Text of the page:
Many fans expect that with a healthy Tony Romo back in 2016, the Cowboys will simply pick up where they left off in 2014. And that's okay. We're fans. It's our job to be optimistic.
The "healthy Romo" narrative requires that we see 2015 as just a glitch, that the 4-12 season was an anomaly resulting from injuries to key players, and that 2015 was clearly an outlier for this team.
But what if the 12-4 finish in 2014 was an outlier? What if 2015 is much closer to the norm than anybody likes to admit? After all, the Cowboys were an 8-8 team for three years before suddenly improving by four wins in 2014, so what's to say the baseline for this team isn't 8-8? In fact, starting with 8-8 as the baseline would make last year's 4-12 record much less of an outlier than it would be if you consider 12-4 the baseline.
But while the discussion of where the Cowboys' baseline is could provide for hours of animated discussion, what's not up for discussion is that the Cowboys were a 4-12 team in 2015. The Cowboys get all the accoutrements that come with such a record: A top four draft pick, the opportunity to coach the Senior Bowl, a last-place schedule in 2016. And they'll have to work their way up from that record in 2016.
David Helman of Dallascowboys.com for example thinks the Cowboys are in a good position to move up quickly from that 4-12 record.
It won't count for much, but this has got to be one of the most competitive 4-12 teams ever. Think that's my main takeaway from the season.— David Helman (@HelmanDC) January 3, 2016
I don't now whether the "competitiveness" narrative is a subplot of the "healthy Romo" story or a standalone story, but I do know that it sounds very appealing because it suggests that the Cowboys can rebound nicely from the 2015 season.
In response to Helman's tweet, and suspecting that Helman's underlying premise is true, our own neithan20000 wondered whether there was a way to show that competitiveness via the Cowboys point differential.
@HelmanDC old like to see point diff. Compared to other 4-12 teams. I suspect it would confirm what you said.— Jason Thomas (@neithan2000) January 3, 2016
Turns out, the 2015 Cowboys don't look all that great in this comparison. Since 1992, 58 teams finished the season with a 4-12. The 2015 Cowboys only rank a middling 22nd with a -99 point differential.
And there's more sobering stuff to be gleaned from looking at the historical record of 4-12 teams in the league.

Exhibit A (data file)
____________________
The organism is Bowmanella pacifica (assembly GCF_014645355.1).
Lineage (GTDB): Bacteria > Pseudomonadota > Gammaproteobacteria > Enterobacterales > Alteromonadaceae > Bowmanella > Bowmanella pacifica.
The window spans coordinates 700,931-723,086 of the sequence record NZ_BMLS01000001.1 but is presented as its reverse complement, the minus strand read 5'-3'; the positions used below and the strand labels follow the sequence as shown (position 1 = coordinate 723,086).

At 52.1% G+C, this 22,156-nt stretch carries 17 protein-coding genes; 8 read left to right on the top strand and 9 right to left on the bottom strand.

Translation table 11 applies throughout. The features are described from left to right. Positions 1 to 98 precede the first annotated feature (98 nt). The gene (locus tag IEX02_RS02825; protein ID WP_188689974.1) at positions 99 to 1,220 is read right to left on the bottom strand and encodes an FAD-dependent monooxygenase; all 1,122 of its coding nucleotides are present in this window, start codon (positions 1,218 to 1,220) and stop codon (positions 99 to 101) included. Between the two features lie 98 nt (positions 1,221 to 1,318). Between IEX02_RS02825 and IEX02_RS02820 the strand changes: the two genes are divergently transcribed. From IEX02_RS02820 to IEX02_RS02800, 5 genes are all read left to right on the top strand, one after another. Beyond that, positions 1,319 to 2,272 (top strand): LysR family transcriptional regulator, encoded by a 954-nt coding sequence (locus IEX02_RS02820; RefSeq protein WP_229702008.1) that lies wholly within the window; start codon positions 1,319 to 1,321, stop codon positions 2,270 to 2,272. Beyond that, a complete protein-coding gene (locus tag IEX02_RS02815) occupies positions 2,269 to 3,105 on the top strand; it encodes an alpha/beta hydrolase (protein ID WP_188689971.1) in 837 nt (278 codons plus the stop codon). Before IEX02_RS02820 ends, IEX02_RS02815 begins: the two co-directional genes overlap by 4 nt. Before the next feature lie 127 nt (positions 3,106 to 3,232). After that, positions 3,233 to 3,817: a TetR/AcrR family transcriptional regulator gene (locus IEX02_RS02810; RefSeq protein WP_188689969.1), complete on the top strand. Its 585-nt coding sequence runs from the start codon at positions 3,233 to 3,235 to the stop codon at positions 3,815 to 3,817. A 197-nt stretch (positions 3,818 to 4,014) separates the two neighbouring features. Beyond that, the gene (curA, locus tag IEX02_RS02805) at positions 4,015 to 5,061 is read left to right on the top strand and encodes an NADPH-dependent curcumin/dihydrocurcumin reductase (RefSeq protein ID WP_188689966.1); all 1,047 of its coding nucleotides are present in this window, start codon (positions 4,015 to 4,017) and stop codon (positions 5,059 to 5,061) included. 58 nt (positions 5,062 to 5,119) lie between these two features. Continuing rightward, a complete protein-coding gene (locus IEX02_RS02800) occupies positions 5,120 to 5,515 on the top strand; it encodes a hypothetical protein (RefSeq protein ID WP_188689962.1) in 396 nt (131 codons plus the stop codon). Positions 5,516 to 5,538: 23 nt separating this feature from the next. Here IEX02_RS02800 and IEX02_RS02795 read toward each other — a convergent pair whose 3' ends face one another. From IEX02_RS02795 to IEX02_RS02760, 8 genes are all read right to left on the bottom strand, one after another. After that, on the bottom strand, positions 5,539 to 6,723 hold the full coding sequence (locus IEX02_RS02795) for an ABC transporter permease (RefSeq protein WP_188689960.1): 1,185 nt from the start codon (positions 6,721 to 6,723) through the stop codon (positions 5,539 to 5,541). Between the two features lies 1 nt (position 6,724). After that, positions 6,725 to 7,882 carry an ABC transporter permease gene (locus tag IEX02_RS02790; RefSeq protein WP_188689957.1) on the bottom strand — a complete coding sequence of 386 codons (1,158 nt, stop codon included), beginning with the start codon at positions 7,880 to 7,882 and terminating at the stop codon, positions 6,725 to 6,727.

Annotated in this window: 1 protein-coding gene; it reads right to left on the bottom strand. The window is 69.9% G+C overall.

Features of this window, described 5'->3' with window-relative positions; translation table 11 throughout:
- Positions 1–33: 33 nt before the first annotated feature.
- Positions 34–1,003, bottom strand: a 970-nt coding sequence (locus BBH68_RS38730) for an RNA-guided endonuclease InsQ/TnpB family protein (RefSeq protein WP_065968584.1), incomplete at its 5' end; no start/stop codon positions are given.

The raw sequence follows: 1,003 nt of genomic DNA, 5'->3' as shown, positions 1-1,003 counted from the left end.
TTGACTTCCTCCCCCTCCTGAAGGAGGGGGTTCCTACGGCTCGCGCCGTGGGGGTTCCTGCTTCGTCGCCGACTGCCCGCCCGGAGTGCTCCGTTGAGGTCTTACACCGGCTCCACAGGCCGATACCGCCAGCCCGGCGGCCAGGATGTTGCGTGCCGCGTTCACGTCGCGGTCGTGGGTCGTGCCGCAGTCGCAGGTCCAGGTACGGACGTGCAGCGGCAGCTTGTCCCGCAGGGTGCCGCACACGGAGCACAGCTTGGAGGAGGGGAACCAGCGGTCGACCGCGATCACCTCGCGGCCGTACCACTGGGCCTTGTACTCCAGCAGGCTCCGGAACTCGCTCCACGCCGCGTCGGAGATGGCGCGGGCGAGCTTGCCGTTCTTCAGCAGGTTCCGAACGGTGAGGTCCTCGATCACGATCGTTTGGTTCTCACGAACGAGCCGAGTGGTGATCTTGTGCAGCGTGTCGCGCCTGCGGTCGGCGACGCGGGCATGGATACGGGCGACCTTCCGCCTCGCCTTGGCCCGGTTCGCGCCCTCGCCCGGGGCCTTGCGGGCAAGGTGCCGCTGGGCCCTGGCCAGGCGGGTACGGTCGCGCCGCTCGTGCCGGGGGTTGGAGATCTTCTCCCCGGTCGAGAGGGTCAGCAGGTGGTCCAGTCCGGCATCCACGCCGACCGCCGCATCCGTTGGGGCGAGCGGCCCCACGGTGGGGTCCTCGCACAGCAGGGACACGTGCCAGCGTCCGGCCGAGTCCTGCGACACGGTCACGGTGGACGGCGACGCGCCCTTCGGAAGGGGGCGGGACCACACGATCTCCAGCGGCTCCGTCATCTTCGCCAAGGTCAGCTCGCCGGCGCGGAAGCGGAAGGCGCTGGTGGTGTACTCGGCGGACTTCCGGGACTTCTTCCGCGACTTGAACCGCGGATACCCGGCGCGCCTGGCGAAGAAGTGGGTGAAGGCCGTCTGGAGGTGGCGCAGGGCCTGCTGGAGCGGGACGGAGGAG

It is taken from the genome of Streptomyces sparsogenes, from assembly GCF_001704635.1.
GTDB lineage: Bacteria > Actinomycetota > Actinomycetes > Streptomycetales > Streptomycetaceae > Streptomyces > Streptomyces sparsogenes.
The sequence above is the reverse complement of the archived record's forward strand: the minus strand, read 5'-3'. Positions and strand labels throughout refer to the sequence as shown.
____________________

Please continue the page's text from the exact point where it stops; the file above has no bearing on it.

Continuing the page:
- Only 15 of 58 teams (26%) had a winning record the following year, 12 (21%) made the playoffs the following year.
- Nine teams did not improve their record the following year.
- On average, the 47 teams that did improve their record improved by about three wins to 7.6 wins. Those same teams improved their scoring differential by almost 100 points the next year (from -120 to -25).
- Of the 58 teams, only 8 (14%) managed a double-digit win season in the following year. Five improved to 10 wins, one each improved to 11, 12, and 13 wins respectively.
If you're a team trying to rebound from a 4-12 record, the numbers above aren't particularly encouraging. But if you're into long odds, there is one team among the 58 that could provide an interesting template for the Cowboys.
The biggest jump among the 58 teams came from the Rams, who were 4-12 in 1998 and improved to 13-3 in 1999 and won the Super Bowl that same year with the Greatest Show on Turf. Of note, that was also the season Kurt Warner took over QB duties from Tony Banks, the Rams traded for RB Marshall Faulk and drafted WR Torry Holt with the sixth overall pick.
In 1999 Kurt Warner would compile a 109.2 passer rating and throw for 8.7 yards per attempt. In 2014, Tony Romo compiled a 113.2 passer rating and threw for 8.5 yrds per attempt, and if he could repeat that performance in 2016, the Cowboys would be a premium running back and a top pick for a wide receiver away from getting back to double digit wins and perhaps a deep playoff run.
If that is what it would take, would you sign up for that?